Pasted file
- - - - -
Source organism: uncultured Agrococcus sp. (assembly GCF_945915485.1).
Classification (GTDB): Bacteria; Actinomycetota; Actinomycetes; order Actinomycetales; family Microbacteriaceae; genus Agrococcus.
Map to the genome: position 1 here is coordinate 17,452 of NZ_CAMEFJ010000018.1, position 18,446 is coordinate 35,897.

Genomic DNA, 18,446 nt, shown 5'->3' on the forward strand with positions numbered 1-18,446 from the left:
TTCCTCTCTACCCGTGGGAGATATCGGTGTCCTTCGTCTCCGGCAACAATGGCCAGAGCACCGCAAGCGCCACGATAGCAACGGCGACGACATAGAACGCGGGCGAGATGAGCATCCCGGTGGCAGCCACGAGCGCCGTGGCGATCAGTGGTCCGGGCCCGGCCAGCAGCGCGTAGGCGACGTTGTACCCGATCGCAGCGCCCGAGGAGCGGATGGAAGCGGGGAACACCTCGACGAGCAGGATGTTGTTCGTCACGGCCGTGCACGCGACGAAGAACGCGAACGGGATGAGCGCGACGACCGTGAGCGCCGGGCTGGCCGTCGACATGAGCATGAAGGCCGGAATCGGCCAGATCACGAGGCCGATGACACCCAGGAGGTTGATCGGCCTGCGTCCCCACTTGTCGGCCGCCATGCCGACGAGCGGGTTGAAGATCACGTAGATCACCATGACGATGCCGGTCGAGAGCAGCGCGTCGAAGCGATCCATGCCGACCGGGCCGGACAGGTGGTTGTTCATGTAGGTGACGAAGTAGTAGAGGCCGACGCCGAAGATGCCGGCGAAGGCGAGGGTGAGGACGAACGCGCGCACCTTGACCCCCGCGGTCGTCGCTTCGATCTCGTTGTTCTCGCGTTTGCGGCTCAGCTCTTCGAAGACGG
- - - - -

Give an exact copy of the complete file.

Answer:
Source organism: uncultured Agrococcus sp. (assembly GCF_945915485.1).
Classification (GTDB): Bacteria; Actinomycetota; Actinomycetes; order Actinomycetales; family Microbacteriaceae; genus Agrococcus.
Map to the genome: position 1 here is coordinate 17,452 of NZ_CAMEFJ010000018.1, position 18,446 is coordinate 35,897.

Genomic DNA, 18,446 nt, shown 5'->3' on the forward strand with positions numbered 1-18,446 from the left:
TTCCTCTCTACCCGTGGGAGATATCGGTGTCCTTCGTCTCCGGCAACAATGGCCAGAGCACCGCAAGCGCCACGATAGCAACGGCGACGACATAGAACGCGGGCGAGATGAGCATCCCGGTGGCAGCCACGAGCGCCGTGGCGATCAGTGGTCCGGGCCCGGCCAGCAGCGCGTAGGCGACGTTGTACCCGATCGCAGCGCCCGAGGAGCGGATGGAAGCGGGGAACACCTCGACGAGCAGGATGTTGTTCGTCACGGCCGTGCACGCGACGAAGAACGCGAACGGGATGAGCGCGACGACCGTGAGCGCCGGGCTGGCCGTCGACATGAGCATGAAGGCCGGAATCGGCCAGATCACGAGGCCGATGACACCCAGGAGGTTGATCGGCCTGCGTCCCCACTTGTCGGCCGCCATGCCGACGAGCGGGTTGAAGATCACGTAGATCACCATGACGATGCCGGTCGAGAGCAGCGCGTCGAAGCGATCCATGCCGACCGGGCCGGACAGGTGGTTGTTCATGTAGGTGACGAAGTAGTAGAGGCCGACGCCGAAGATGCCGGCGAAGGCGAGGGTGAGGACGAACGCGCGCACCTTGACCCCCGCGGTCGTCGCTTCGATCTCGTTGTTCTCGCGTTTGCGGCTCAGCTCTTCGAAGACGG